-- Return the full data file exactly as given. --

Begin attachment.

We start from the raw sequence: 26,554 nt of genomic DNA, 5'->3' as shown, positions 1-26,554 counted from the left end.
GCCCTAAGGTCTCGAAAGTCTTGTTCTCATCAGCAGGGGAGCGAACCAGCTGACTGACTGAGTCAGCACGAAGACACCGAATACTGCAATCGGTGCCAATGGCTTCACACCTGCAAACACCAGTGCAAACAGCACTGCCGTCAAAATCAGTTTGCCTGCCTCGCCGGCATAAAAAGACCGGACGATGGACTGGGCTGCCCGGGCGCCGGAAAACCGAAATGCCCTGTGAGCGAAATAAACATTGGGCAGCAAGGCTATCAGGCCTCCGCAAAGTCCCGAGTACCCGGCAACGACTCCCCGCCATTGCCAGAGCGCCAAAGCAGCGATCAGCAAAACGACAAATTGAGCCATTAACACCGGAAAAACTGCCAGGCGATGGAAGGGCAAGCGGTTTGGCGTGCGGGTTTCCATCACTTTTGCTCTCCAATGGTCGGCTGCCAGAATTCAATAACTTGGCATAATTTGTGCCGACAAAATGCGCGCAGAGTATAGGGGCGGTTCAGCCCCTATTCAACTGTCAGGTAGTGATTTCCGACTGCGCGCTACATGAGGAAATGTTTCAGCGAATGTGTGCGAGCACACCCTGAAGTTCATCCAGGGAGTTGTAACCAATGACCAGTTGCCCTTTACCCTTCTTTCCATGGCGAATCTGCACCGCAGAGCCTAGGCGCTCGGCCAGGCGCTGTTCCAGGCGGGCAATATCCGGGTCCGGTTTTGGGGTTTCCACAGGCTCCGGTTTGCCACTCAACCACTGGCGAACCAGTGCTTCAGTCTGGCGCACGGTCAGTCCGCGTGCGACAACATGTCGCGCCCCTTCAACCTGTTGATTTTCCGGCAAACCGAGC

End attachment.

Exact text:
We start from the raw sequence: 26,554 nt of genomic DNA, 5'->3' as shown, positions 1-26,554 counted from the left end.
GCCCTAAGGTCTCGAAAGTCTTGTTCTCATCAGCAGGGGAGCGAACCAGCTGACTGACTGAGTCAGCACGAAGACACCGAATACTGCAATCGGTGCCAATGGCTTCACACCTGCAAACACCAGTGCAAACAGCACTGCCGTCAAAATCAGTTTGCCTGCCTCGCCGGCATAAAAAGACCGGACGATGGACTGGGCTGCCCGGGCGCCGGAAAACCGAAATGCCCTGTGAGCGAAATAAACATTGGGCAGCAAGGCTATCAGGCCTCCGCAAAGTCCCGAGTACCCGGCAACGACTCCCCGCCATTGCCAGAGCGCCAAAGCAGCGATCAGCAAAACGACAAATTGAGCCATTAACACCGGAAAAACTGCCAGGCGATGGAAGGGCAAGCGGTTTGGCGTGCGGGTTTCCATCACTTTTGCTCTCCAATGGTCGGCTGCCAGAATTCAATAACTTGGCATAATTTGTGCCGACAAAATGCGCGCAGAGTATAGGGGCGGTTCAGCCCCTATTCAACTGTCAGGTAGTGATTTCCGACTGCGCGCTACATGAGGAAATGTTTCAGCGAATGTGTGCGAGCACACCCTGAAGTTCATCCAGGGAGTTGTAACCAATGACCAGTTGCCCTTTACCCTTCTTTCCATGGCGAATCTGCACCGCAGAGCCTAGGCGCTCGGCCAGGCGCTGTTCCAGGCGGGCAATATCCGGGTCCGGTTTTGGGGTTTCCACAGGCTCCGGTTTGCCACTCAACCACTGGCGAACCAGTGCTTCAGTCTGGCGCACGGTCAGTCCGCGTGCGACAACATGTCGCGCCCCTTCAACCTGTTGATTTTCCGGCAAACCGAGC